In some part of the country, Médecins du monde, an international non-governmental organization, is now providing healthcare. On its website Médecins du monde writes that “the measures destined to save the financial system do not take into consideration the human consequences.” In some ways, considering the numbers above, it is not difficult to understand why Greek citizens picked the Syriza route over the traditional center right/left.

Syriza: A European Experiment?

Will the elections of a radical left party save Greece? Not really. Syriza is far from being a silver bullet. However, it could offer some serious leverage in order to loosen the weight of the austerity measures, re-negotiate the terms of the bailout, and find a long-term plan for Greece. Additionally, Syriza has become for many a political experiment in a Europe in search of a new political and economic life. Syriza does not appear to be a red revolution, but rather a road for more human transition.

Dying in Greece because of poverty is a reality, and is unacceptable on one of the richest continents. Greece is a core EU Member State, it is a Member of the Eurozone. The European Union is a political and social endeavor between a group of states committed to such goal. The force of the austerity measures and the requirements on Greece in order to save the Union back in 2008 may have been a necessity at first considering the degree of interconnection between all world banks. However, the continuity of their effects on Greece should have long been renegotiated. The EU has become a multi-speed Union, composed of a Northern Group and Southern Group (rich and poor) on many important issues: in defense with the CSDP; in democratic and judiciary terms – see at Romania, Bulgaria and Czech Republic -; in economic policies – look at Greece, Portugal, Spain and Italy -.

The ECB announced last week the beginning of a massive Quantitative Easing (QE), a program open-ended by nature – at least until the inflation rate of 2% is attained – of a value of €60 billion a month. However, the European QE won’t be enough until the European economic engines are not reformed and become more competitive. In parallel, the European Commission has announced the launch in 2015 of its Juncker Plan, a €315bn investment fund program intended to kick-start the European economy/ies. Both plans, QE and the Juncker Plan, will be necessary, but Member States ought to address their economic, industrial and financial models at home and harmonize them with European regulations and commitments that they agreed to.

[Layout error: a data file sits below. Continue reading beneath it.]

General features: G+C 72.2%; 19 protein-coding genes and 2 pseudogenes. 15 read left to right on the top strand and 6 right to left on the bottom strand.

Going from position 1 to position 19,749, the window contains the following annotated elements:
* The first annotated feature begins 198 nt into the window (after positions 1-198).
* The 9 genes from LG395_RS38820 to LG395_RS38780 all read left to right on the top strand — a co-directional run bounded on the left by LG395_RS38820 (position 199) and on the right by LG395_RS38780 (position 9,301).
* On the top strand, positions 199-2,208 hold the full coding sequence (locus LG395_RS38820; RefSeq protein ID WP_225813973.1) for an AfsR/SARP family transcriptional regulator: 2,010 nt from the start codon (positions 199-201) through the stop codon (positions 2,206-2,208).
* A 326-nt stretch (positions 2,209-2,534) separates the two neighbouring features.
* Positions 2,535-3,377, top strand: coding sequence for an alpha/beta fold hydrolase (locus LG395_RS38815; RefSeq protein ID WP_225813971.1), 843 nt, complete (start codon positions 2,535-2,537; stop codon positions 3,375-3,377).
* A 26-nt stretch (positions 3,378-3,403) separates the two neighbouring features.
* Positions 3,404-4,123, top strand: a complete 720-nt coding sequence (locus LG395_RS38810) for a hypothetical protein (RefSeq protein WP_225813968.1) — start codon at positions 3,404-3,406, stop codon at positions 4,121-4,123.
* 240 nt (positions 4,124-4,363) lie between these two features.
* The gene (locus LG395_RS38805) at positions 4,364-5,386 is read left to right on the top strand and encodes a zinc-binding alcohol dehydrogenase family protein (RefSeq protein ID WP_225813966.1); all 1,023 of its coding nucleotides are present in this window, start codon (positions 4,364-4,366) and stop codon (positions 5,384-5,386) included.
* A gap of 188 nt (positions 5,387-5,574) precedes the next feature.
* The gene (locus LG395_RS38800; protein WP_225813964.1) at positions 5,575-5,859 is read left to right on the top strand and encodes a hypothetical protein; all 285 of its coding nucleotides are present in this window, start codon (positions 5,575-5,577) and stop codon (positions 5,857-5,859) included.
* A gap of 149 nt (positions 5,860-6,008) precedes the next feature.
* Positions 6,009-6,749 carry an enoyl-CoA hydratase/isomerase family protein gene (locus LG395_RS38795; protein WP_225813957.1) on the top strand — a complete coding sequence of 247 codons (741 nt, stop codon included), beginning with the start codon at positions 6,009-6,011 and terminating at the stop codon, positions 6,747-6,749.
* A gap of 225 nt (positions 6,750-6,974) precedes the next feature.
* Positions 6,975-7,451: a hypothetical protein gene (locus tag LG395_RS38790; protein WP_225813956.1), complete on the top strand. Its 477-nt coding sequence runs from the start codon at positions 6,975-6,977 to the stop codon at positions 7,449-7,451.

Syriza won’t solve Greece’s problems, but it will once and for all bring important issues on the European table. The 2008 financial crisis has had devastating effects on most European citizens. The European welfare states are under-attack; unemployment levels among European youth is too high for any viable future of the EU-28 and the Union; and the rise of political extremes – right and left – endangered democratic foundations. Syriza’s message embodies all these elements. Money won’t solve it all, but politics will. As underscored by Christian Odendahl and Simon Tilford of the Center for European Reform, the three areas of negotiations will be required in Greece: debt relief, austerity, and structural reform. Both side, Greece, and the international institutions and EU Member States, will be bargaining for their side during tense period of negotiations. Both have some nuclear options, as highlighted by Odendahl and Tilford, “the withdrawal of liquidity for Greek banks, which the ECB has said it is considering; and the unilateral default on official loans by Greece.” The bottom is line is keeping Greece in, while loosening government maneuvers.

These elections are for the first time since the 2008 financial crisis illustrating a real popular call for ending austerity measures through neo-keynesian policies (read here a good analysis on the issue), and not anti-globalization and mercantilist policies advocated by extreme-right parties. As Tsipras told Greek citizens a week ago, “Our victory is also a victory of all the people of Europe struggling against austerity, which is destroying our common European future.” Europe will be watching carefully the way Tsipras implements its reforms, while keeping Greece in the Eurozone, keeping the flow of foreign aids, getting private investments, and rebuilding the public sectors to acceptable standards. “Populist parties across Europe” writes Judy Dempsey “are cock-a-hoop over Tsipras’s victory, seeing it as an inspiration for their own political ambitions.” But a failure by Tsipras will be the nail in the coffin for radical lefts and socialist parties around Europe; while a mild- or full- success could change the economic, social, fiscal and monetary debates in the decades to come. Greece is hoping; Europe is monitoring; the World is watching.

(Copyright 2015 by Politipond. All Rights Reserved. This material may not be published, broadcast, rewritten or redistributed without permission).